Introduction: In prolonged spaceflights the effect of long-term confinement on the autonomic regulation of the heart is difficult to separate from the effect of prolonged exposure to microgravity or other space-related stressors. Our objective was to investigate whether the sleep-wake variations in the autonomic control of the heart are specifically altered by long-term confinement during the 105-d pilot study of the Earth-based Mars500 project.
Methods: Before (pre), during (T1: 30, T2: 70, andT3: 100 d), and after (post) confinement, 24-h EKG records were obtained from the six crewmembers that participated in the mission. Sleep and wake periods were determined by fitting a square wave to the data. Autonomic activity was evaluated through time and frequency domain indexes of heart rate variability (HRV) analysis during wake and sleep periods.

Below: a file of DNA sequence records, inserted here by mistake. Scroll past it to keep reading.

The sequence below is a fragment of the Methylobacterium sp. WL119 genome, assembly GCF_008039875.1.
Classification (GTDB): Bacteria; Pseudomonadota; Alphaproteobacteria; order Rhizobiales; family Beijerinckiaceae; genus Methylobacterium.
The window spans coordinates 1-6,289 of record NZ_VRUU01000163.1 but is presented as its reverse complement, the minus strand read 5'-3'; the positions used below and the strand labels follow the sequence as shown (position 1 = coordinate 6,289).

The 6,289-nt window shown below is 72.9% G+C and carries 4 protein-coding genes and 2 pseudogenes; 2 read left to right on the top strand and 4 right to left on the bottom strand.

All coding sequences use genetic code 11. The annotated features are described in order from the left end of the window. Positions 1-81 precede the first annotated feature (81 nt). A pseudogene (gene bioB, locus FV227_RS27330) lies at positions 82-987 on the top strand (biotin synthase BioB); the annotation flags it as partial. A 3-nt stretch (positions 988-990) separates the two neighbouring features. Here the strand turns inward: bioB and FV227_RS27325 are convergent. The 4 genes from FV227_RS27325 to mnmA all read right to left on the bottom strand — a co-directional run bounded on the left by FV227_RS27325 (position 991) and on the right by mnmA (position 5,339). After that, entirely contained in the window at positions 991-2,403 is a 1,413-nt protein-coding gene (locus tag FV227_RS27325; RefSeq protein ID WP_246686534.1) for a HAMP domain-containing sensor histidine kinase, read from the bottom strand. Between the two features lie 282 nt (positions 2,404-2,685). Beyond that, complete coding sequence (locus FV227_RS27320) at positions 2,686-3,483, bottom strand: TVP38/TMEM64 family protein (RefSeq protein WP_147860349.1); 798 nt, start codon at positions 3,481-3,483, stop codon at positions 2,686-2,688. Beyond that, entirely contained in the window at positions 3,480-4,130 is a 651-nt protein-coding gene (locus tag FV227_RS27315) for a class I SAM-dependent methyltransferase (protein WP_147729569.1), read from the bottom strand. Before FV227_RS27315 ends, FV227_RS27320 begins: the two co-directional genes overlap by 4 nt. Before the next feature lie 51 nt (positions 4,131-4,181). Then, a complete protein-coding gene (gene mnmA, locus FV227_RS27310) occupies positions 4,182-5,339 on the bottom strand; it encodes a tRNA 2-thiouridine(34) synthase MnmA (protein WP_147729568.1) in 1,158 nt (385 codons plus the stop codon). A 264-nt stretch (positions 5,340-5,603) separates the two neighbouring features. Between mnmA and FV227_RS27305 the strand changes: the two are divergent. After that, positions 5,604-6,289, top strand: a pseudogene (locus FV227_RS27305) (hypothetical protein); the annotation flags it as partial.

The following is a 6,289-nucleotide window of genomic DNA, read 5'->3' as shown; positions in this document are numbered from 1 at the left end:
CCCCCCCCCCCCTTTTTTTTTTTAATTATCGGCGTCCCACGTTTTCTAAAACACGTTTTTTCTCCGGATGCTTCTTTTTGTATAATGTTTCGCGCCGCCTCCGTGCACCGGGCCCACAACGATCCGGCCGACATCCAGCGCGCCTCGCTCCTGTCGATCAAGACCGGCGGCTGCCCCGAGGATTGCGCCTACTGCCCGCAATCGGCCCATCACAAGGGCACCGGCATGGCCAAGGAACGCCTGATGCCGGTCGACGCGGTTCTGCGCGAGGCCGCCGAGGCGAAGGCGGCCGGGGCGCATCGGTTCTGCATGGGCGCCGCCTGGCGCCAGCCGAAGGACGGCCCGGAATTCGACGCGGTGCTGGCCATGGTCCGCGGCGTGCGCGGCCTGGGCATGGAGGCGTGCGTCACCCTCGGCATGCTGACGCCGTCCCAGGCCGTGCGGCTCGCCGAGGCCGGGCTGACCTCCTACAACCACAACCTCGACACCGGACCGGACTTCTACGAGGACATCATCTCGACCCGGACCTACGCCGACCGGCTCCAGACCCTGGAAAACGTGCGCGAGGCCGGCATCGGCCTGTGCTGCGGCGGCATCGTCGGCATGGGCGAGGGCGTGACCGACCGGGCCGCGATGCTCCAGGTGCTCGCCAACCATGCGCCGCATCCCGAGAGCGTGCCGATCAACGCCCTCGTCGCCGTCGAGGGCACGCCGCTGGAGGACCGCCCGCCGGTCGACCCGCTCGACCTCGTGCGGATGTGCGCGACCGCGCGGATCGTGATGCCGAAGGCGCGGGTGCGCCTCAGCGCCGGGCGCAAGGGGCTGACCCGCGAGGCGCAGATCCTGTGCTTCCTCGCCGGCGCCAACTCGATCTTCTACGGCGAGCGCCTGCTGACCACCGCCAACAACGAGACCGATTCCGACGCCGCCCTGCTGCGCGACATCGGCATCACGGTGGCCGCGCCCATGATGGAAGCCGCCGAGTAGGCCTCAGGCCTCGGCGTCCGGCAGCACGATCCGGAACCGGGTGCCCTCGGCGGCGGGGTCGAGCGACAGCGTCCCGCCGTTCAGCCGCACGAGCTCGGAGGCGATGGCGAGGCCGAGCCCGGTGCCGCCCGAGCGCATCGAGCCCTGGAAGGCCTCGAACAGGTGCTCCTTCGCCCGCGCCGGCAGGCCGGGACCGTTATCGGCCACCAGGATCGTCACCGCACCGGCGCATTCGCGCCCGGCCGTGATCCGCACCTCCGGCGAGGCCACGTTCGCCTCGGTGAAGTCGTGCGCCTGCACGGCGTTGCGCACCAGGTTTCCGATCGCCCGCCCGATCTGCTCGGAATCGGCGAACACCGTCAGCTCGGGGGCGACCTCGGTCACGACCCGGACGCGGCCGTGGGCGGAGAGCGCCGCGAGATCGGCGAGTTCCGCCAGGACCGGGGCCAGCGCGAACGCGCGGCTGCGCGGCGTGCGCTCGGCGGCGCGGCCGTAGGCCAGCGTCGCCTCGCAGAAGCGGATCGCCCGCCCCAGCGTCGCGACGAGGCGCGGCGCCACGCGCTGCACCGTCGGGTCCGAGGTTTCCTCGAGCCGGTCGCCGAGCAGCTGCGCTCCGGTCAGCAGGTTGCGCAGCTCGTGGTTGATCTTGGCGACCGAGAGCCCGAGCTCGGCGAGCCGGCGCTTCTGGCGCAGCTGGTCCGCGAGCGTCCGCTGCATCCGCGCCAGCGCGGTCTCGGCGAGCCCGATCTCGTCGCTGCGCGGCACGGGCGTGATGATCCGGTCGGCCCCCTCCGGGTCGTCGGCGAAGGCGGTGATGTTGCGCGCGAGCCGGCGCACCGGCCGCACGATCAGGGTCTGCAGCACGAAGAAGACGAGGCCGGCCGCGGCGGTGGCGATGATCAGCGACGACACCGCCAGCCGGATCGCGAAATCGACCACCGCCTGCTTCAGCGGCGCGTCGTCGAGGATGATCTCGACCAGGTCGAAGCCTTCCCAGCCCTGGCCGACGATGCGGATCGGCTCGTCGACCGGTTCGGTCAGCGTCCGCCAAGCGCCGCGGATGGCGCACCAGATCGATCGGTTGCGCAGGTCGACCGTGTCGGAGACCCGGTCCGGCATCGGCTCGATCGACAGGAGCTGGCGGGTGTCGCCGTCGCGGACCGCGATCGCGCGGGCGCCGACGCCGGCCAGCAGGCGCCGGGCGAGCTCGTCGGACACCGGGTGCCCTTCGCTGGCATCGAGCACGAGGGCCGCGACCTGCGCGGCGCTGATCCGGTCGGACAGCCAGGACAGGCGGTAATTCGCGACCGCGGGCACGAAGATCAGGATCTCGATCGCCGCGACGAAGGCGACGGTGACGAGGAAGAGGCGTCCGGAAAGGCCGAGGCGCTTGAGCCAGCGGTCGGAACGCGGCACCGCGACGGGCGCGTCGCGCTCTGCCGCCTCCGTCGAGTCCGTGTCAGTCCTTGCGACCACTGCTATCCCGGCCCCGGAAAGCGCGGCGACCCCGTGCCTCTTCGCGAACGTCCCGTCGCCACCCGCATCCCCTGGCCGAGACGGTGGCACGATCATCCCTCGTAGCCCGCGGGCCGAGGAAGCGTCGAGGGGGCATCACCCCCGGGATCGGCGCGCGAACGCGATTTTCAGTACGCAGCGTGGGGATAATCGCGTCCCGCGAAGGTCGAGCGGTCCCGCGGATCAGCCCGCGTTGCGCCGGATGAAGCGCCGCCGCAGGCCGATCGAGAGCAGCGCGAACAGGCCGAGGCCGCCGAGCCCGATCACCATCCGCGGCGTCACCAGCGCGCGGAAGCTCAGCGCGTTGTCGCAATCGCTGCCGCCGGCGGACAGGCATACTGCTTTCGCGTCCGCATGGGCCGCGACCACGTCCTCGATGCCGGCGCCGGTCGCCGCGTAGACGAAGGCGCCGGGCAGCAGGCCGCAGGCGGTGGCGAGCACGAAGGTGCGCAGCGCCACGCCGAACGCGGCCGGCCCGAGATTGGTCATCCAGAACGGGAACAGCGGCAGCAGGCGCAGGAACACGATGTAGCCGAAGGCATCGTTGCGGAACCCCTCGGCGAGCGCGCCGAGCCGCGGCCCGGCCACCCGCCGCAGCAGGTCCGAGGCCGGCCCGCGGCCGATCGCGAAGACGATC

Results: During confinement, wake HRV showed decreased mean heart rate and increased amplitude at all frequency levels, particularly in the very low (pre: 13.3 +/- 0.2; T1: 13.9 +/- 0.3; T2: 13.9 +/- 0.2; T3: 13.9 +/- 0.2; post: 13.2 +/- 0.2) and high (pre: 7.6 +/- 0.4; T1: 8.3 +/- 0.5; T2: 8.2 +/- 0.4; T3: 8.1 +/- 0.4; post: 7.6 +/- 0.3) frequency components (values expressed as mean +/- SE of wavelet power coefficients). Sleep HRV remained constant, while sleep-wake high frequency HRV differences diminished.
Discussion: The observed autonomic changes during confinement reflect an increase in parasympathetic activity during wake periods. Several factors could account for this observation, including reduced daylight exposure related to the confinement situation.